What initially attracted me to the job was that it offered me the opportunity to work outdoors in some of the most remote and beautiful areas of the Inland Northwest. I worked with Jon on his research for his master’s thesis. Most of the time we were working in the valley and on the mountain sides of the Priest River Experimental forest area. We were collecting data by felling randomly selected crop trees that were planted in the study thirty years ago. Once the tree was on the ground we took intense measurements of the trees height, diameters along the stem, and diameters and cardinal direction of every branch along the stem. We also counted rings and measured sap wood of disc cross sections taken along the tree.
Besides working this summer I also had the opportunity to visit some of the most stunning sites in the American West. I spent some time off traveling down the Oregon coast and down into the Redwoods of Northern California. I was also able to visit Crater Lake and Glacier National Parks. Many times I was breath taken by the majesty and beauty if some of these landscapes. My time here at Warnell has provided me with knowledge and understanding that allowed me to appreciate my experiences this summer in ways I could not have otherwise.
The Public Trust Doctrine is the principle that wildlife cannot be owned by private citizens. It is the fundamental reason why we enjoy a bounty of wildlife in this country and throughout North America. Instead of identifying landowners, government appointees or other individuals as owners of wildlife, wildlife resources are held in trust for the benefit of all citizens. The “trustee” is the responsible authority that has jurisdiction for those species and is usually the state or federal government.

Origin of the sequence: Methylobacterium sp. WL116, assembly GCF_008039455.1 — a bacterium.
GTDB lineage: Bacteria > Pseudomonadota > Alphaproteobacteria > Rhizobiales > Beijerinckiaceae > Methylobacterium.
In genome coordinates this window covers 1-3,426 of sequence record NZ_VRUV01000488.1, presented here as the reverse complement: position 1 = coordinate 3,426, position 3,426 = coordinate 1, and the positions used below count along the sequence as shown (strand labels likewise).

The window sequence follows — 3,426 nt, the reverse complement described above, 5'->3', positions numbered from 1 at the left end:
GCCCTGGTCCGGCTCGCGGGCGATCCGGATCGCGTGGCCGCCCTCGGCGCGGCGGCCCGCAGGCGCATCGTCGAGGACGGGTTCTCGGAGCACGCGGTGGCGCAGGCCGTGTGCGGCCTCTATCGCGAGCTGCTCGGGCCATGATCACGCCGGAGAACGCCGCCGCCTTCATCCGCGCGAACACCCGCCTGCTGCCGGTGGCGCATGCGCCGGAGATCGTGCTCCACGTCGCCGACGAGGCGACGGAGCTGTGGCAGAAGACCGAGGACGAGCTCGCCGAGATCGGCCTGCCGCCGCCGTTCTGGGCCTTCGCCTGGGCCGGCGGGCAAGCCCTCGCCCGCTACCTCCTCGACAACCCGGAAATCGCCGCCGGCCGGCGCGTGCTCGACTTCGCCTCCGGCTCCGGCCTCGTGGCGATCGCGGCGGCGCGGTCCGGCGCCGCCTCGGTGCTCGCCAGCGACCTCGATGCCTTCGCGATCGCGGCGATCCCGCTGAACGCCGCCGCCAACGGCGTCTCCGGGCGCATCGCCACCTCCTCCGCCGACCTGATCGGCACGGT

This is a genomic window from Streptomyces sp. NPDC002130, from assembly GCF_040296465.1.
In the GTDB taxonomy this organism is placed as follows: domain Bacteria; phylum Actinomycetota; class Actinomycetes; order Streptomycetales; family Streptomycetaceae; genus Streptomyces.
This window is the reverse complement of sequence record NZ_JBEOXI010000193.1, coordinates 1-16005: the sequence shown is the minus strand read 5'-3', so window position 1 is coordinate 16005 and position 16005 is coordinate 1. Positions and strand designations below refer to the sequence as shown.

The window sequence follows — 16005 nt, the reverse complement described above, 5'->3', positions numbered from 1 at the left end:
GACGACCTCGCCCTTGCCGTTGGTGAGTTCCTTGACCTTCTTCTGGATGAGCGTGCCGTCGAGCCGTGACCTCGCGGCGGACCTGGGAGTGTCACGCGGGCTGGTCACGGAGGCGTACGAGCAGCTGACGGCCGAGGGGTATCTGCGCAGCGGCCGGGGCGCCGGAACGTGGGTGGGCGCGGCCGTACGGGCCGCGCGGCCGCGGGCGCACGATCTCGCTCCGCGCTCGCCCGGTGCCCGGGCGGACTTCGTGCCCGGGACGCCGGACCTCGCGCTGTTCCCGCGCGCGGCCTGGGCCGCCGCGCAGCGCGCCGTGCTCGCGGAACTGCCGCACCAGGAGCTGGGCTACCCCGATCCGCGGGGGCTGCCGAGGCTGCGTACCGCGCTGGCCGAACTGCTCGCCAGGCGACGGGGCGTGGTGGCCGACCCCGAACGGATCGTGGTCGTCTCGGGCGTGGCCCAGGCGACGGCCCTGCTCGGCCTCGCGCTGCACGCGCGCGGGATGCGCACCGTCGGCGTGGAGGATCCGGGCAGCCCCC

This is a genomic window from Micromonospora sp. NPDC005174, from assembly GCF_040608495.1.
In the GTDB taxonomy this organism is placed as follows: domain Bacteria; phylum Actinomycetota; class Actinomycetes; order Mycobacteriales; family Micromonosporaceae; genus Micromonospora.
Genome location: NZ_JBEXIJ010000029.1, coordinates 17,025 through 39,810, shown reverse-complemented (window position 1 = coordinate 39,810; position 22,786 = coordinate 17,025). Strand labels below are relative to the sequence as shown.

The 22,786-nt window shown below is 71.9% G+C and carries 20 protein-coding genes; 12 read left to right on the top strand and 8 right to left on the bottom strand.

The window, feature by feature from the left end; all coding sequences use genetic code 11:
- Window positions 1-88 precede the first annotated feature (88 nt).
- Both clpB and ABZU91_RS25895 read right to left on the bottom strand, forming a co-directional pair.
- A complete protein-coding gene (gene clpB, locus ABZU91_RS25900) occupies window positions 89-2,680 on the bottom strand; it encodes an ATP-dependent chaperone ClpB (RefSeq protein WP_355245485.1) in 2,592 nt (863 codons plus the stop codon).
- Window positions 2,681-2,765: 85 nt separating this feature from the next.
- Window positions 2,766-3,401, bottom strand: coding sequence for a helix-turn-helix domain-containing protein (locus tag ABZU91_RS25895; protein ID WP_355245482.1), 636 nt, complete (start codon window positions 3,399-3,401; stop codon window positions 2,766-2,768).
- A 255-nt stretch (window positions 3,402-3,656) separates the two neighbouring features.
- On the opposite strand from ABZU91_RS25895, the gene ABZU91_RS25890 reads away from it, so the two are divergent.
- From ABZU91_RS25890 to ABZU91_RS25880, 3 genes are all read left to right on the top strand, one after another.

This principle originated from the Justinian Code which was a part of the Roman law. In this law, the only way the public could own a wild animal was when they physically possessed it which usually meant when the animal was harvested and subsequently used for food. When the Magna Carta was being created, the English did not like the idea of something not having an owner, the English decided that the king would serve as a trustee of the land and would hold it in trust for the people. The early American colonies operated under the Magna Carta rule until the American Revolution. Americans believed that wildlife belonged to all people and, thus, began operating under the Public Trust Doctrine. Under the Doctrine, the government is charged with maintaining the natural resources so that they may be preserved for future generations.
The Public Trust Doctrine is a great conservation tool, but in order for it to be effective, the public must understand that wildlife belongs to everyone, the government needs to be held accountable for the trust, and the Doctrine must be kept up to date. As I reflect on this doctrine of public trust, I am so thankful to be a Warnell student because they place such value and emphasis on wildlife being held in public trust, continually impressing upon us that it is our responsibility as future natural resource managers to manage our resources in a way that maximizes their value. This mindset is imperative of natural resource managers. In a culture where the general school of thought is, “How does this benefit me?” and where little thought is given to how others are affected by our actions and decisions, I feel so blessed to have found an institution, like Warnell, that places such emphasis on the importance of benefiting the greatest number of people through our actions. I am, indeed, proud to be a Warnell student and ambassador!